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Home Lifestyle Renting shatters retirement resilience of older workers

Renting shatters retirement resilience of older workers

by Staff GBAF Publications Ltd
  • 16.3% of older workers who rent are on track for a moderate retirement income (Source: HL Savings and Resilience Barometer)
  • This compares to 57.7% of those who own their own home.
  • The Pensions and Lifetime Savings Association retirement income standards say a single person would need a retirement income of £20,800 per year to achieve a moderate standard of living, while a couple would need £30,600.
  • These figures include the state pension.
  • Renting also affects older workers’ ability to build surplus income with only 26.2% having enough, compared to 57.7% of homeowners in the same age bracket.

Helen Morrissey, senior pensions and retirement analyst at Hargreaves Lansdown:

“Soaring house prices and rent have put huge pressure on people’s finances with the retirement resilience of older workers in particular being affected. Increasing house prices mean more needs to be saved for a deposit but rising rents mean you can’t afford to put enough away – it’s a vicious circle that keeps your housing costs high and in turn limits how much you can put away for your retirement years.

According to the HL Savings and Resilience Barometer only 16.3% of older workers who rent are on track to receive a moderate income in retirement. This means they face the prospect of having to work for longer to make ends meet. Younger generations seem to be faring slightly better with 24.5% of generation Z who rent on track for a moderate retirement along with 22% of millennials. They will have benefited from a working life being auto-enrolled into a workplace pension, something older workers and many from Generation X (17.3% of renters on track for moderate retirement) will have missed out on.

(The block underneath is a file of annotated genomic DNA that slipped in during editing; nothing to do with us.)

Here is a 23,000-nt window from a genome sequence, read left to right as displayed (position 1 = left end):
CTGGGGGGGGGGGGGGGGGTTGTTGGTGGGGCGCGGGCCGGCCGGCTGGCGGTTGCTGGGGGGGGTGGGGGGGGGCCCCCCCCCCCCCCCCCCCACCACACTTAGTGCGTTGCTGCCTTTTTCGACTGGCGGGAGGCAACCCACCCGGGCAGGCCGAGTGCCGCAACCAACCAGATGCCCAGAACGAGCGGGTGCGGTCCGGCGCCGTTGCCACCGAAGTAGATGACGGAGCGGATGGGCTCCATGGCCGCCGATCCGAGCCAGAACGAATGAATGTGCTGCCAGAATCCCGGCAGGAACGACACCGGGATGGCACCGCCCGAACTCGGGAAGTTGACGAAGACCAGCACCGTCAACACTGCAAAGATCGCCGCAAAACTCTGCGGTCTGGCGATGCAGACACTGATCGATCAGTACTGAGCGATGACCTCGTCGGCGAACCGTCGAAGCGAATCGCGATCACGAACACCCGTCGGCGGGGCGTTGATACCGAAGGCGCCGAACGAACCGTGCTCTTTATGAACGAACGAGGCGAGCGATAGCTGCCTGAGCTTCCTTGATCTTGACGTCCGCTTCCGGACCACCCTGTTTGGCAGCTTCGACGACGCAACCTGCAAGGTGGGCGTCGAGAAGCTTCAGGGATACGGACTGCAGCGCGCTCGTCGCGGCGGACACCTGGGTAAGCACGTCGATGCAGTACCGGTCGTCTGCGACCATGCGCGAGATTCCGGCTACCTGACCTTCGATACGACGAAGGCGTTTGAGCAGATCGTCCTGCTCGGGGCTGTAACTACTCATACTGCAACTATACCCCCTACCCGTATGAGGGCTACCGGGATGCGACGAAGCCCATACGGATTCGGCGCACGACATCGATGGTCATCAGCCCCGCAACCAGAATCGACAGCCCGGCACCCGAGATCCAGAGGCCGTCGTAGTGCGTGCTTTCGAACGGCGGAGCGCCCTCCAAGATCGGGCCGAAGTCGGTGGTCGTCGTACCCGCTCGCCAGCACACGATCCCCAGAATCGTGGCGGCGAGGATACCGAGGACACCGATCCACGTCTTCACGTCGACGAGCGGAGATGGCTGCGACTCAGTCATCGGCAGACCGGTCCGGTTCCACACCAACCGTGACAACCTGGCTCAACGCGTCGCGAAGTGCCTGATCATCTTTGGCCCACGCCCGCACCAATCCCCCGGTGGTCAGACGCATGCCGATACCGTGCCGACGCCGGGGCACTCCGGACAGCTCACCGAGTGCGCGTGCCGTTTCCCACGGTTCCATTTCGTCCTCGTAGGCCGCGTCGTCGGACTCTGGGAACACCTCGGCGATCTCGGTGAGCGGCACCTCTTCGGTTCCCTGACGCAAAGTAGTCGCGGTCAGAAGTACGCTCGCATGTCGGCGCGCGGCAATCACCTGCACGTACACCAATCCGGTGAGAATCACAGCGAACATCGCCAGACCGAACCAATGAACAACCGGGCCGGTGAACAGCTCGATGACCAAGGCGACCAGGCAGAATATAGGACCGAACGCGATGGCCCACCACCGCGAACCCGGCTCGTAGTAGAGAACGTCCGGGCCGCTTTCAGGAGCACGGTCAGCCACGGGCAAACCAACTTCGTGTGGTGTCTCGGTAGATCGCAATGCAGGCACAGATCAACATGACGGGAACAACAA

The traditional view is that you enter retirement with your mortgage paid off which means your income needs are lower. Renting into retirement undoes this idea as money needs to be found for rent throughout. This pushes up day-to-day retirement costs and means much more needs to be saved for retirement to account for it. As the prospect of home ownership gets further out of reach for many people, they will need to brace for the prospect of saving for increased costs in retirement to compensate.”

About the HL Savings and Resilience Barometer

In partnership with Oxford Economics the HL Savings and Resilience Barometer measures the financial resilience of the nation every six months, to see whether we are getting stronger or facing bigger challenges.

It is structured around the five pillars of financial behaviour that are fundamental in order to balance current and future demands, while guarding against risks. These are: controlling your debts, protecting your family, saving for a rainy day, planning for later life and investing to make more of your money.

The Barometer is unique because instead of looking at specific aspects of our finances in isolation, it draws together 17 data points from a number of official data sets, across these five pillars, to provide a holistic measure of the state of the nation’s personal finances.

The aim of our work in this area is to help to promote awareness and understanding, inform the debate, and ultimately help improve the decisions individuals and policymakers make to improve financial resilience.

About the HL Savings and Resilience comparison tool

The ultimate aim of the comparison tool is to help people improve their resilience – something HL has been doing for over 40 years.

Powered by the research which has gone into the Barometer, it allows users to identify people in the same boat as them – to understand their strengths and potential weaknesses.

We’ve also built 5 to Thrive, offering support based around these five pillars, so people can then take steps to improve their resilience. https://www.hl.co.uk/features/5-to-thrive